By Emma Betuel
When Peter Feeney, a project manager at Summerhill Landscapes in Sag Harbor, came to the East End 10 years ago, he found a vibrant Irish community at the company. But there was one vital part of his Irish heritage and culture that was missing: Gaelic football.
Gaelic football looks like a mixture of soccer and rugby. It’s played on a field twice the size of an American football field. It’s technically non-contact, but Feeney admits you can get away with throwing a well-timed shoulder. An all-amateur sport run by the Gaelic Athletic Organization, Gaelic football has had a presence in New York Since 1867, but had never found a foothold east of the Pine Barrens.
“It’s our native sport, but we never really got to play when we came here,” said Feeney, a team captain. “For a lot of guys it was their number-one sport growing up. We talked a lot over the past couple of years, and this year we decided to call up the county board and we just went for it.”
The Suffolk County Hibernians were founded this winter thanks to the efforts of Feeney and Mike Byrne, who is the sports chairman of the New York State Ancient Order of the Hibernians. They have become Gaelic football’s easternmost stronghold.
The Hibernians have grown from an original 12 players — not enough to fill all 15 positions — to over 30. The group used to be comprised of about half Summerhill employees, but now, with the addition of some more American players, Summerhill employees make up roughly 25 percent of the roster.
Playing in the lowest of four divisions, the Hibernians have played three games this season. While inexperience took its toll in their first two exhibition games, they played their first “championship” contest against the Long Island Gales in early July, defeating them by a score of 1-14 to 1-12 — a four point differential.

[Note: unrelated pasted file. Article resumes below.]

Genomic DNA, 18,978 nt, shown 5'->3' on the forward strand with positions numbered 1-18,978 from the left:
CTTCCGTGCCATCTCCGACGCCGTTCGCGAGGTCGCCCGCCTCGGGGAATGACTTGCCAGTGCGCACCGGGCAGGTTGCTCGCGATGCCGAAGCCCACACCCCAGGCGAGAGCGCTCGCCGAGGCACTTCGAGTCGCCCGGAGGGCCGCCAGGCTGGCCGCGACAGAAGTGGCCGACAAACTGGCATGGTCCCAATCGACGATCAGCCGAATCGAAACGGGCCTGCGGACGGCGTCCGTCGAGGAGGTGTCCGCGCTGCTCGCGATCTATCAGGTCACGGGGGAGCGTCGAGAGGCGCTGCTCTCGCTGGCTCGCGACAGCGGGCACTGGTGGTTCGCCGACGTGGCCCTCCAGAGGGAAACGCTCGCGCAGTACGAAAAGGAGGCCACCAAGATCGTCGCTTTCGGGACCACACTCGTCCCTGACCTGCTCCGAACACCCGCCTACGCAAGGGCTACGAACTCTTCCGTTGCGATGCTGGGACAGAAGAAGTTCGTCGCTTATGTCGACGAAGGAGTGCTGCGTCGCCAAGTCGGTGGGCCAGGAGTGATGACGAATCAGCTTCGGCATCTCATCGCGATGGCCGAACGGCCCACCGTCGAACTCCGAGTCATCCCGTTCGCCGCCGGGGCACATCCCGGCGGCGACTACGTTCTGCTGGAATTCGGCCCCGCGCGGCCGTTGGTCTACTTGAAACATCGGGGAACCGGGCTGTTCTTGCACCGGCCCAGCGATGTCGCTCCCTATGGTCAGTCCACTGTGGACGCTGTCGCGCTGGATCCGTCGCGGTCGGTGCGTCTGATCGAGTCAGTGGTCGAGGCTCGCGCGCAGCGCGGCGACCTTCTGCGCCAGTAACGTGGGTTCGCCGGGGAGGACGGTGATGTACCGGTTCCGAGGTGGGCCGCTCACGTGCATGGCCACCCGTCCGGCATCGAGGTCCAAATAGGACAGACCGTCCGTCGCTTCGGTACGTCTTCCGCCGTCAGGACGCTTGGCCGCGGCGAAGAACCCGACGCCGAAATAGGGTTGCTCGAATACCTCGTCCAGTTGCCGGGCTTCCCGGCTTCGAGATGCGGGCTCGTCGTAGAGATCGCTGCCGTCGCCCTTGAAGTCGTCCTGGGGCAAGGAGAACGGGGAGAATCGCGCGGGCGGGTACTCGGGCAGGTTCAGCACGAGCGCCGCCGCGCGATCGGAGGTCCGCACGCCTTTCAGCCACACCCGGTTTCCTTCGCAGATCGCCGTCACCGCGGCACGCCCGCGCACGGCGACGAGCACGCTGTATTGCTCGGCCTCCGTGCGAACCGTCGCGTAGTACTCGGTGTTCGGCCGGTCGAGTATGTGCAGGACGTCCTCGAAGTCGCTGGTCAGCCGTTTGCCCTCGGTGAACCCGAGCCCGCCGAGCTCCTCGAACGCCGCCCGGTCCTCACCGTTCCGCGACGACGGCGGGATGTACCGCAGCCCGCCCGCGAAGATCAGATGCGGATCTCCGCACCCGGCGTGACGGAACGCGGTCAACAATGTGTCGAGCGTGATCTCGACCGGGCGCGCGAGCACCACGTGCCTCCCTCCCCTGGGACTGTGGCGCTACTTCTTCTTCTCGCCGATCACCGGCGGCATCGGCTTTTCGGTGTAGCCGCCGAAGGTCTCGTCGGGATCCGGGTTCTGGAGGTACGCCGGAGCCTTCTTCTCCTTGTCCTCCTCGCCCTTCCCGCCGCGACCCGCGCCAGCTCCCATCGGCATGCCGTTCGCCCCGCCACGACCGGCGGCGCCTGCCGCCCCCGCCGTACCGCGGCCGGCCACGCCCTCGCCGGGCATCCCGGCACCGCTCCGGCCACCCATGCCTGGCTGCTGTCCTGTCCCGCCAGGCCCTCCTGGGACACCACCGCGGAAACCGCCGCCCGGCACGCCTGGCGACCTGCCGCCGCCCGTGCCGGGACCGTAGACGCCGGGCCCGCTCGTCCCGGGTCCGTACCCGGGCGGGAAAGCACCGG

“Every win is a plus for us,” Feeney added. “We’re climbing the ladder to go up.”
For Gaelic football, a four point differential is considered a close game. Teams score goals by kicking a soccer-like ball into a goal. They can also score points by sending the ball through uprights mounted above the goal. One goal is the equivalent of three points.
“It has the speed of soccer but you can use your hands, which appeals to a lot of young people,” said Byrne, who has made it his mission to promote the sport since he came to Nassau County in 1986. “It’s also a much more high-scoring game, which makes it exciting.”
Byrne has seen the sport flourish in the New York area, with nearly 40 clubs that compete at Gaelic Park on 240th Street in the Bronx. He is particularly proud of the Irish-American teams that are beginning to form, indicating that the sport has potential to succeed at the grassroots level.
Feeney has seen this himself on the Hibernians.
“If you play a different sport like football, basketball, volleyball, then you can take that skill into the game,” he says. “People are definitely picking it up fast. We’ve got Americans coming in and we’re amazed at how fast they’re picking it up. They’re really enjoying it.”
Each year, teams compete in “championship games” sanctioned by the GAA. Nearly all the Irish counties, as well as envoys from New York and London, gather to crown an international champion. But for now, the Hibernians are thinking locally. They hope to create a youth team and a women’s team. The success of the current Hibernians team has piqued interest already — the exhibition game in Hampton Bays drew over 200 spectators.
“Over 200 spectators is pretty good turnout for a sport nobody really understood,” Feeney said. “We had people say that their son or daughter would love to be involved in this.”
The Hibernians are welcoming everyone to practices, which are held at Hampton Bays High School at 7 p.m. on Wednesdays and Saturdays. The Hibernians will play their second championship game at Gaelic Park in the Bronx on Tuesday, July 25.